I’m doing a session with the prolific and omnipresent David Armano. It’s called Group Therapy for Would Be Innovators. We both decided to eschew Powerpoint, panels and pontification. Instead we hope to conduct a large group discussion that covers the following
- What does innovation even mean inside an agency?
- Can agencies actually create value beyond service?
- Should they think in terms of creating their own products?
- Does the service model get in the way?
- How can culture, space, and team structures help
- Is the role of CIO even necessary?
- How much should you invest in innovation?
For some reason innovation appears to be the new industry buzzword. As a result it gets overused, applied to everything, and sometimes pursued with no clear purpose. My thoughts on the subject are simple.
We need to innovate for three reasons.
To keep up with changing consumer behavior.
In just a few years our consumers have turned into content creators and distribution channels. Our old media connected information to them. New media connected them to information. But social media connects people to each other. That means agencies have to invent new ways to engage. We have to master transmedia story telling. We need to get better at gaming dynamics. It takes new kinds of work, teams, briefs and processes to be effective and that is a form of cultural and organization innovation.
To create new products and IP
Who says an agency can’t invent the next Groupon or Instagram or Kickstarter. Our companies are filled with talented, creative, idea generating people. But most of us can only think like service companies. It’s why people like Matt Britton, who created Crowdtap, had to take his idea outside of his agency. Granted some of us are trying to do this with internal labs or various kinds of internal spinoffs, but it takes a software mindset rather than an agency mindset. You need to be faster, more agile and comfortable with prototyping.
To assure long term growth
We spend an inordinate amount of time maximizing how we deliver current services to current clients. Pitches drain our time and energy when we try to sell current services to new clients. It’s often a challenge to develop new services, products or IP for clients who came to us for a different reason. So maybe we ought to carve off at least a percentage of time, money and resources to invent new services or products for either our own firms or client companies who are willing to experiment with us. If one thing is certain it’s this: in transformative times incumbents rarely survive.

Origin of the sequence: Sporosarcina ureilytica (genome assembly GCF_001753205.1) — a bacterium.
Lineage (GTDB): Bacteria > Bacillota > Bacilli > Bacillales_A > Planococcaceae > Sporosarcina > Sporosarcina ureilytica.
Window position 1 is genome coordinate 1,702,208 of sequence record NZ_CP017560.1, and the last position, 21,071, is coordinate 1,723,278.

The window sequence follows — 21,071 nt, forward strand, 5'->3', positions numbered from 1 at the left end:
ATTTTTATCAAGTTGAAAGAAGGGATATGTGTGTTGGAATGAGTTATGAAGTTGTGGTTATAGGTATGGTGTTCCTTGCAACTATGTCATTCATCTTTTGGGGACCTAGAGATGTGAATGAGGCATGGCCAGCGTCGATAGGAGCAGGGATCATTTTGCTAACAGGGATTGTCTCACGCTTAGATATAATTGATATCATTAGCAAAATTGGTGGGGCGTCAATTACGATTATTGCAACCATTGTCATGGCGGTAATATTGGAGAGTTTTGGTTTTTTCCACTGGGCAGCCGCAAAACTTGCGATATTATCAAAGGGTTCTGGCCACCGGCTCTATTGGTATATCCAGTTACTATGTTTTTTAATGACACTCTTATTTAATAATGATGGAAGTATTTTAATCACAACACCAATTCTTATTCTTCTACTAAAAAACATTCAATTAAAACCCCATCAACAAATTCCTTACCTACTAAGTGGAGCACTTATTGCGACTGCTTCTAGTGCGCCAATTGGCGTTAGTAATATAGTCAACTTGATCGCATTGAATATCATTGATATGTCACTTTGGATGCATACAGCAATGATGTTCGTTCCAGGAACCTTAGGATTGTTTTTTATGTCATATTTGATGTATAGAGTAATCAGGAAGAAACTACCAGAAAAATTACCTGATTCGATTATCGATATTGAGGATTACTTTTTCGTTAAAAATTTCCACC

None of this is easy. We have to get buy-in, plant seeds, change people, discover new partners. But it beats sitting around watching other people do it first and admiring their accomplishments.
I’m hoping the MIMA sessions yield some great discussion and inspire some new ideas. Wouldn’t it be great if next year we were listening to someone in this year’s audience present their latest innovation.
I feel very fortunate to be among the 400 people invited to attend Google’s Zeitgeist 11. So many great talks and genuinely inspiring ideas. Here are a few of my favorites.
The brilliant Robert Reich on us and them. He talks about why we can’t (or won’t) solve unemployment or address poverty among families with children. Reason? Us and them. They are not one of us. They are not in our community of concern. They are not people with whom we share interdependency. Too bad he’s not running the country.
You may never have heard of Jean-Philippe Vergne, Professor, R. Ivey School of Business, University of Western Ontario. But he will give you an entirely new perspective on the value of inviting your users, customers, community into the creation of your brand and company. He argues that pirates and hackers actually make things better. Those in control not so much.
And finally, this young dude, Adam Braun. It’s not so much that he took up a cause, though he did. Or that he built 40 schools around the world, though he did. Rather it’s the idea that he has re-defined not-for-profit, labeling it “for-purpose,” and applying for profit principles and practices to Pencils of Promise.
There were many other great speakers and endless conversations about possibilities. You can find more of them on the Zeitgeist YouTube page. If you want to be totally blown away, watch some of the young minds talk about what they’re up to. You’ll either think you wasted your youth entirely, or that you better get on your kids’ asses real soon. If you’re a news junkie, check out Koppel and Ariana going at it(gently but still) in this panel conducted by New Yorker editor Nicholas Thompson.